Ryan McLean

4 Comments

  1. Nancy Davis
    April 15, 2019 @ 7:09 pm

    I’m glad you added the part about having solar electricity, as I recently switched to solar. I’ve been anxious to get a much needed new cooking range and was planning on a gas stove, but after watching yet another sad documentary on Fracking, I decided against it. You just verified what I was thinking. Fracking and the environmental effects of all natural gas production must be taken into account as well. So sad to not be getting gas, but I try to walk the walk as much as possible. Thanks for the article!

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  2. David Smithen
    August 16, 2019 @ 1:02 pm

    The solar-powered home’s “exception to the rule” is only a partial exception. If you pay for grid electricity, then it’s a sure bet that a large percentage of the electricity you consume results in significant emissions.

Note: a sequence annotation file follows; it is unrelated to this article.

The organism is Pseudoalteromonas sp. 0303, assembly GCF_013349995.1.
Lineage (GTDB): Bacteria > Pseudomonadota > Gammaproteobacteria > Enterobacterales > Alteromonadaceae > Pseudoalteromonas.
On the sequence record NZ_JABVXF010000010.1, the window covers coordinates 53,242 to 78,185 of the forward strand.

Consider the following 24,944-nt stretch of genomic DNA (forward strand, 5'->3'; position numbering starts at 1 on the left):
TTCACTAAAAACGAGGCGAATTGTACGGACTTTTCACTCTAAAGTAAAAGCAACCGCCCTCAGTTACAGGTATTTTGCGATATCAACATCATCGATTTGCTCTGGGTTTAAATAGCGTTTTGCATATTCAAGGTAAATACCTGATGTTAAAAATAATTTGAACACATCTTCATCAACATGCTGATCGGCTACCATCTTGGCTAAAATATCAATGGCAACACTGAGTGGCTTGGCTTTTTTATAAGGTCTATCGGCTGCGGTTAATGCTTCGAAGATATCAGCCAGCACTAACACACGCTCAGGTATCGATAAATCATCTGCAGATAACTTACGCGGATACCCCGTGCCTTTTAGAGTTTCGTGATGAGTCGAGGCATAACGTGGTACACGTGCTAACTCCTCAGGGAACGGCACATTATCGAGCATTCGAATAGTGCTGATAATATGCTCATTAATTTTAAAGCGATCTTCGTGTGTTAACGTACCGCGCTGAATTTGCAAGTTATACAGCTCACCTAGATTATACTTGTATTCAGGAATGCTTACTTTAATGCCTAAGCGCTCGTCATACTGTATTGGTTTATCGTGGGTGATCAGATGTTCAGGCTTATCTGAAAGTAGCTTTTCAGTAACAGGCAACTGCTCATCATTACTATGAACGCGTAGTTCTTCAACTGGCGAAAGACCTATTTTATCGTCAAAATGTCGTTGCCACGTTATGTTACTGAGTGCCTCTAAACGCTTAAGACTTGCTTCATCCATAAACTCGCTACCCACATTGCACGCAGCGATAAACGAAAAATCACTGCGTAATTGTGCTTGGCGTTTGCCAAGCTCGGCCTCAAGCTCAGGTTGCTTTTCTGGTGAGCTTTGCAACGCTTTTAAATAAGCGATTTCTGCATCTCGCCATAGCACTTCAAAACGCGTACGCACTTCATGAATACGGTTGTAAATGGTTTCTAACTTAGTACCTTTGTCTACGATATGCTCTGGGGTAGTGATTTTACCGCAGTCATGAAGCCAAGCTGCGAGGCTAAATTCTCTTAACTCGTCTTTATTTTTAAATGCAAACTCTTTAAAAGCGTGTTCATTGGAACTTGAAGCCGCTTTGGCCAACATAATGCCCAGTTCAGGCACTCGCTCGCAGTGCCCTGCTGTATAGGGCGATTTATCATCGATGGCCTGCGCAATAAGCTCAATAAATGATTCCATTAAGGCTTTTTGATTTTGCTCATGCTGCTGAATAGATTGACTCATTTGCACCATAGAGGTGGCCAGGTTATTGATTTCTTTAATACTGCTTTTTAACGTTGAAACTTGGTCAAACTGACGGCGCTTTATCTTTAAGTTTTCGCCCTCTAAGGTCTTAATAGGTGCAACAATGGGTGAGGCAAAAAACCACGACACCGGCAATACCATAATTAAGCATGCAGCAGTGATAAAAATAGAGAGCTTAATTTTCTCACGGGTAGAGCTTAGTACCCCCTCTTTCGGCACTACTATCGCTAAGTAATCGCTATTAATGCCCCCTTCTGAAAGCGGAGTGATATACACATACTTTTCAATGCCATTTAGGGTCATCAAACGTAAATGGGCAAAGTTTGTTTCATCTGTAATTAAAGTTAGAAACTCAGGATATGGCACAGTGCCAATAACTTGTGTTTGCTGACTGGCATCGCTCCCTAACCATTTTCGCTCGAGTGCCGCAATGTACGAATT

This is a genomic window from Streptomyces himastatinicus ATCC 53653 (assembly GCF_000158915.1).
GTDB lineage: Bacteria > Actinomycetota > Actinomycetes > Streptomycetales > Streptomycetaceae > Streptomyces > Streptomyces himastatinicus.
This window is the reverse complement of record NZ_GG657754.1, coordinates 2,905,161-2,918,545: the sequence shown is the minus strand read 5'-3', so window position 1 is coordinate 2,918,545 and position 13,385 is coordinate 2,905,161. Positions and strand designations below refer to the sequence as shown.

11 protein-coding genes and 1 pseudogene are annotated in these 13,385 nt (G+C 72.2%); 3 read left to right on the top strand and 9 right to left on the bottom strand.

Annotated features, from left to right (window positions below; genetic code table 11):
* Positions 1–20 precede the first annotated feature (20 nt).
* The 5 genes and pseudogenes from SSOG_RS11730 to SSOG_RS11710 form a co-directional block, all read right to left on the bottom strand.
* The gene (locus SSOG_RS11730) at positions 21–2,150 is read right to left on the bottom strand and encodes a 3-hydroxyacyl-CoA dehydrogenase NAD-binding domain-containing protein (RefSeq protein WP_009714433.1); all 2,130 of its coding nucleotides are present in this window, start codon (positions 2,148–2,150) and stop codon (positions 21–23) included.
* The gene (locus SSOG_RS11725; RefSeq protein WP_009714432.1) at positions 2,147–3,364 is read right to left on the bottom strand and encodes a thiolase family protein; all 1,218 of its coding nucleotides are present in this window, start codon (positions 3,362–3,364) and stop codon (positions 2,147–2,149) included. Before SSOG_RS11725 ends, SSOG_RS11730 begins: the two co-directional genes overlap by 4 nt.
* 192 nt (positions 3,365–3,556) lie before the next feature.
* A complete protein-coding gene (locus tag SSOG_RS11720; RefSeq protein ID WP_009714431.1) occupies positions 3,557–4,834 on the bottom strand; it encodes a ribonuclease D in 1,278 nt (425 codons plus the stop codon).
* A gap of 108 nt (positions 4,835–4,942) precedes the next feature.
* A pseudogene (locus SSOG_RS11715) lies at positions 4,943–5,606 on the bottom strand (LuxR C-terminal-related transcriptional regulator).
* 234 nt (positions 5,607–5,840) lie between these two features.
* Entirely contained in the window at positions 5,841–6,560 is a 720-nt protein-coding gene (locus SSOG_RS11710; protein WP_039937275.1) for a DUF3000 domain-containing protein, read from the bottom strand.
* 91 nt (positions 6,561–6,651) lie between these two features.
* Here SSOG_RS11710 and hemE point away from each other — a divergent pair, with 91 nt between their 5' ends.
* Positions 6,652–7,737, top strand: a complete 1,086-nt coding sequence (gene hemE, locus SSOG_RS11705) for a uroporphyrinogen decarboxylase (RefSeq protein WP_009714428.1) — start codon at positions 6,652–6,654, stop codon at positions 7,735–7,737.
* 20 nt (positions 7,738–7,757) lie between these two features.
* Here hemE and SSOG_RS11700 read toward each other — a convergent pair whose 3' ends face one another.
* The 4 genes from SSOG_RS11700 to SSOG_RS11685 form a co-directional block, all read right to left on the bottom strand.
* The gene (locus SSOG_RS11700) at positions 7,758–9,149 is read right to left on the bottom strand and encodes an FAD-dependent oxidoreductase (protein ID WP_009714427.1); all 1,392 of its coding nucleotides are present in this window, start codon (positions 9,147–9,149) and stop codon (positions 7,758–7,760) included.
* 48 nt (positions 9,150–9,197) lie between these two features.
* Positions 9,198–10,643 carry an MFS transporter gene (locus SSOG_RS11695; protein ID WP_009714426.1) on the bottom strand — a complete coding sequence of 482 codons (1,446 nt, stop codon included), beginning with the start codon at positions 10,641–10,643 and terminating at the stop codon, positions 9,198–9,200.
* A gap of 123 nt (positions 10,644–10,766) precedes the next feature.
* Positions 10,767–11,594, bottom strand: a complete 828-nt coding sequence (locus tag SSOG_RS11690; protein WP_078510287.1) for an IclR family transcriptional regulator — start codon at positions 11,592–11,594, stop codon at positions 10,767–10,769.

Even in the best case scenario, where your solar powered home’s net grid power consumption is significantly negative, using your electric oven will result in less emission-free power being sent to the grid. In aggregate, that means more CO2 emissions.

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  3. Schuyler Kraus
    February 28, 2021 @ 7:51 pm

    Thanks for paying attention to the amount of energy lost from the power plant to the electric stove. That’s such an important consideration that most analyses leave out.

    That said, I wonder, are induction stovetops more efficient than gas ones? Or do they run into the same problem of energy lost from the power plant to the source? I know they are supposed to heat far more rapidly than conventional electric or gas stoves, so does that make up for the loss of energy?

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  4. Gary McNay
    October 13, 2021 @ 2:25 am

    As power providers switch to renewables, natural gas will always lose. That is the future. Many municipalities are banning natural gas in new construction. Solar power is cheaper than gas in many locations.

    Reply

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